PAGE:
for Anthony Hecht

This Jersey fall, the unrelenting rain
has turned the front yards wild, their long, green hair
to otters’ root-slick pelts. Today, again
I step out into gray, breathe loamy air
and catch a scent of home, a British field
I camped in once – a weekend trip to study
frogs. By day we kept our bodies sealed
in waterproofs, our feet twice-socked in muddy
boots. At night we hid in tents, played games
of “Crazy Eights” beneath the pitter-pat
of rain, now drumming our roll call of names,
now scrabbling on the canvas like a rat.
We were fourteen – all hormones – huddled damp
and close, a nest of rabbits, screened from sight
by tent flaps, while our teachers’ hipflask camp
was pitched a hundred yards away. One night,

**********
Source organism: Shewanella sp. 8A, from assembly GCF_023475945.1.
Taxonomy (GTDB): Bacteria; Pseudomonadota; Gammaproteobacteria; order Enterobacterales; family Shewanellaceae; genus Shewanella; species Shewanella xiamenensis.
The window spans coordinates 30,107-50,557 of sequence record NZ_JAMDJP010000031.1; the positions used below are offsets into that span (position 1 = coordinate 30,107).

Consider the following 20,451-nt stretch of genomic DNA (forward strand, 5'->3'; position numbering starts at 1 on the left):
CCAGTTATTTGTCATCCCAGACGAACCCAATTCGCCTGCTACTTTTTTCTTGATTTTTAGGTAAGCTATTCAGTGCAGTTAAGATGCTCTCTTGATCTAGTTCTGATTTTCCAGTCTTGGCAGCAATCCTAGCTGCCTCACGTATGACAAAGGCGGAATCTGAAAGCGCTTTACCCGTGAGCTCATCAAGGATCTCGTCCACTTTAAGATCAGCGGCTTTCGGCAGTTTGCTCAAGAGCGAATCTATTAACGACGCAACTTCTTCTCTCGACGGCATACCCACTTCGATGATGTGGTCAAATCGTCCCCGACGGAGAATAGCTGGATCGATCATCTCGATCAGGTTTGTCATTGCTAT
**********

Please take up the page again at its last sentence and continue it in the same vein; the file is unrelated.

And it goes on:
alone with me, Rob Murphy raised his hand
and touched my cheek. I shivered like a doe
for her first buck. He twined a loosened strand
of my dark hair around his thumb. I know
I twisted with it. He removed my glasses –
no one had ever done that – and he said
that I was pretty. Afterwards, in classes
I would stare at the back of his blond head
and dream of nameless acts. He nearly kissed
me, but our friends returned. The moment drained
away like runnels in the evening mist,
and came to nothing. Here, now it has rained
so much, that field, that clumsy, gentle boy
come back to me, and I remember this:
the thrumming rain, the unexpected joy
I knew at fourteen, for his almost-kiss.

Anna Evans


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